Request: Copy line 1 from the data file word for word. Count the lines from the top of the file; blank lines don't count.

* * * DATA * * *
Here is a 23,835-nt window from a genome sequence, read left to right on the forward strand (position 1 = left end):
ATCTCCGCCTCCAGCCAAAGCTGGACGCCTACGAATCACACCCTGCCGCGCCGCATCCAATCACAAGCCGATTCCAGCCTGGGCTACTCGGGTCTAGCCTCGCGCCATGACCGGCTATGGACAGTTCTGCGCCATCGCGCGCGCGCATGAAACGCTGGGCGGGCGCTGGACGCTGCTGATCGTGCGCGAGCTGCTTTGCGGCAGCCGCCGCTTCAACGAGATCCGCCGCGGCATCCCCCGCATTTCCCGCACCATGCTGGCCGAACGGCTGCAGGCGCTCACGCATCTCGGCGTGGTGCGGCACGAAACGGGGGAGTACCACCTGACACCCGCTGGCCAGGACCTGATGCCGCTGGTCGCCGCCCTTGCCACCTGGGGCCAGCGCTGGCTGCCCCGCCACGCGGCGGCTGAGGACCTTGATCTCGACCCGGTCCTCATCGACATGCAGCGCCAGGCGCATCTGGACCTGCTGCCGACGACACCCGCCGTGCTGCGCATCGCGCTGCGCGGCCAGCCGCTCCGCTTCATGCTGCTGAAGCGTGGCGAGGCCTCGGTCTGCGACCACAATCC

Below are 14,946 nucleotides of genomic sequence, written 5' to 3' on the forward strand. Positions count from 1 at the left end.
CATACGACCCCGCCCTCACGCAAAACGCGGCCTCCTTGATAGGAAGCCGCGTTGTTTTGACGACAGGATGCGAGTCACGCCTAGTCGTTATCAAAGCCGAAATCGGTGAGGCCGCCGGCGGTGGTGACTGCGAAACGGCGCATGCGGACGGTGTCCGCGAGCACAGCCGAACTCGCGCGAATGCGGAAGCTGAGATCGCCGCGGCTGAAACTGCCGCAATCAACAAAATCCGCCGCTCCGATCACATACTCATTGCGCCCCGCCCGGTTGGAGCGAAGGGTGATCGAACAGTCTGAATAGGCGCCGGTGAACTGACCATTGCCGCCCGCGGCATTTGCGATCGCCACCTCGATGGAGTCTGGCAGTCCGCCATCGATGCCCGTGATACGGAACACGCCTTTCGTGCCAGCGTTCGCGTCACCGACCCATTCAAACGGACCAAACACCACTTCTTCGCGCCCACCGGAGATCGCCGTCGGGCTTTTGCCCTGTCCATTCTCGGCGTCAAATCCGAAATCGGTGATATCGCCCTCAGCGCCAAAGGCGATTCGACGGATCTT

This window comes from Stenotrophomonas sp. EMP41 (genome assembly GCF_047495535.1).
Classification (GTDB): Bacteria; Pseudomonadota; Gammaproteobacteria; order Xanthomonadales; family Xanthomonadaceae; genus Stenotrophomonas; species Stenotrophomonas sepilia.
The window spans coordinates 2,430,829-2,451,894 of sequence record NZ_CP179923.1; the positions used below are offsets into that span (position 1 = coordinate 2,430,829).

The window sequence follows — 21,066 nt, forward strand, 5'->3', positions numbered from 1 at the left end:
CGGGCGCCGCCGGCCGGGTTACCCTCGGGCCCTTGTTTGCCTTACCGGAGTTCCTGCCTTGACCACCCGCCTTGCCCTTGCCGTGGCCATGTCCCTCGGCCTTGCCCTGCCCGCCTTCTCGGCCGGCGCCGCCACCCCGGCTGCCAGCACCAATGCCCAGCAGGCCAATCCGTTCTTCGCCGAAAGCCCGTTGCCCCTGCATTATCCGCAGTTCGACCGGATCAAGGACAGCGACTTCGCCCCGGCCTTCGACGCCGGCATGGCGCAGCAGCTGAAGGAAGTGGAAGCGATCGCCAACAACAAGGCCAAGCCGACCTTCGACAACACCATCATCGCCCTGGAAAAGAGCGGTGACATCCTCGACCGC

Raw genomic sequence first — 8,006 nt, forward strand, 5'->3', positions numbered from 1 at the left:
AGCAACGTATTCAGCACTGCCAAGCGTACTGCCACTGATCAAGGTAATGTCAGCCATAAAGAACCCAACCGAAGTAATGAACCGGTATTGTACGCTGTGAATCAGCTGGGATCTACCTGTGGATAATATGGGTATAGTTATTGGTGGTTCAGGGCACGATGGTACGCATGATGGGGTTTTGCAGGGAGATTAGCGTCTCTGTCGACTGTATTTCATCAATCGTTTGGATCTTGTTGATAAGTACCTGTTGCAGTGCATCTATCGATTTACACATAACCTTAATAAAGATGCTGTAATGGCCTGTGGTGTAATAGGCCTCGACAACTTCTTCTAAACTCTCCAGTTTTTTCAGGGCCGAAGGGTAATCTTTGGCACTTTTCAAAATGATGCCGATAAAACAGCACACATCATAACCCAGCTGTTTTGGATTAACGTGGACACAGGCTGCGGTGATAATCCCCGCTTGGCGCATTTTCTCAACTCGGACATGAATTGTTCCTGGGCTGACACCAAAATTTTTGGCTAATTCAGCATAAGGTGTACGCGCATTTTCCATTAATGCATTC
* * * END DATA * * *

Here is a 23,835-nt window from a genome sequence, read left to right on the forward strand (position 1 = left end):